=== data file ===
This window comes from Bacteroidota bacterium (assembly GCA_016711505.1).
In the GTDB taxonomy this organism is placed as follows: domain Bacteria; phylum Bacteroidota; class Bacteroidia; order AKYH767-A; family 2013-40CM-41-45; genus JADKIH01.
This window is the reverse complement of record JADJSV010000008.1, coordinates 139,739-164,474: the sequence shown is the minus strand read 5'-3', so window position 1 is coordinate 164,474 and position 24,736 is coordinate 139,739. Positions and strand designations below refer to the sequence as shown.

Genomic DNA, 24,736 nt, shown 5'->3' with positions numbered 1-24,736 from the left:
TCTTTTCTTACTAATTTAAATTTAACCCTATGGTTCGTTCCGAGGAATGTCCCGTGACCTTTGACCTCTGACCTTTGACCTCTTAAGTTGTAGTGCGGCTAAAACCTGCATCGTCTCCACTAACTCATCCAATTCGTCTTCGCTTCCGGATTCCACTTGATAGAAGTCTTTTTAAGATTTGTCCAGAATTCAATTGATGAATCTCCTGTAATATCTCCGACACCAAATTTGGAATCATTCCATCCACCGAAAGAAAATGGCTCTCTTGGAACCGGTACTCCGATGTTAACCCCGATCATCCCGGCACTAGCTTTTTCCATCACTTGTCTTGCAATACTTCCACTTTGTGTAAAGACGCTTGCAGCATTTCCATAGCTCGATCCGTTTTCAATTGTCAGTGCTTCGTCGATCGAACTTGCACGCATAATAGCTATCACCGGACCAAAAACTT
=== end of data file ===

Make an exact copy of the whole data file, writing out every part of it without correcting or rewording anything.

This window comes from Bacteroidota bacterium (assembly GCA_016711505.1).
In the GTDB taxonomy this organism is placed as follows: domain Bacteria; phylum Bacteroidota; class Bacteroidia; order AKYH767-A; family 2013-40CM-41-45; genus JADKIH01.
This window is the reverse complement of record JADJSV010000008.1, coordinates 139,739-164,474: the sequence shown is the minus strand read 5'-3', so window position 1 is coordinate 164,474 and position 24,736 is coordinate 139,739. Positions and strand designations below refer to the sequence as shown.

Genomic DNA, 24,736 nt, shown 5'->3' with positions numbered 1-24,736 from the left:
TCTTTTCTTACTAATTTAAATTTAACCCTATGGTTCGTTCCGAGGAATGTCCCGTGACCTTTGACCTCTGACCTTTGACCTCTTAAGTTGTAGTGCGGCTAAAACCTGCATCGTCTCCACTAACTCATCCAATTCGTCTTCGCTTCCGGATTCCACTTGATAGAAGTCTTTTTAAGATTTGTCCAGAATTCAATTGATGAATCTCCTGTAATATCTCCGACACCAAATTTGGAATCATTCCATCCACCGAAAGAAAATGGCTCTCTTGGAACCGGTACTCCGATGTTAACCCCGATCATCCCGGCACTAGCTTTTTCCATCACTTGTCTTGCAATACTTCCACTTTGTGTAAAGACGCTTGCAGCATTTCCATAGCTCGATCCGTTTTCAATTGTCAGTGCTTCGTCGATCGAACTTGCACGCATAATAGCTATCACCGGACCAAAAACTT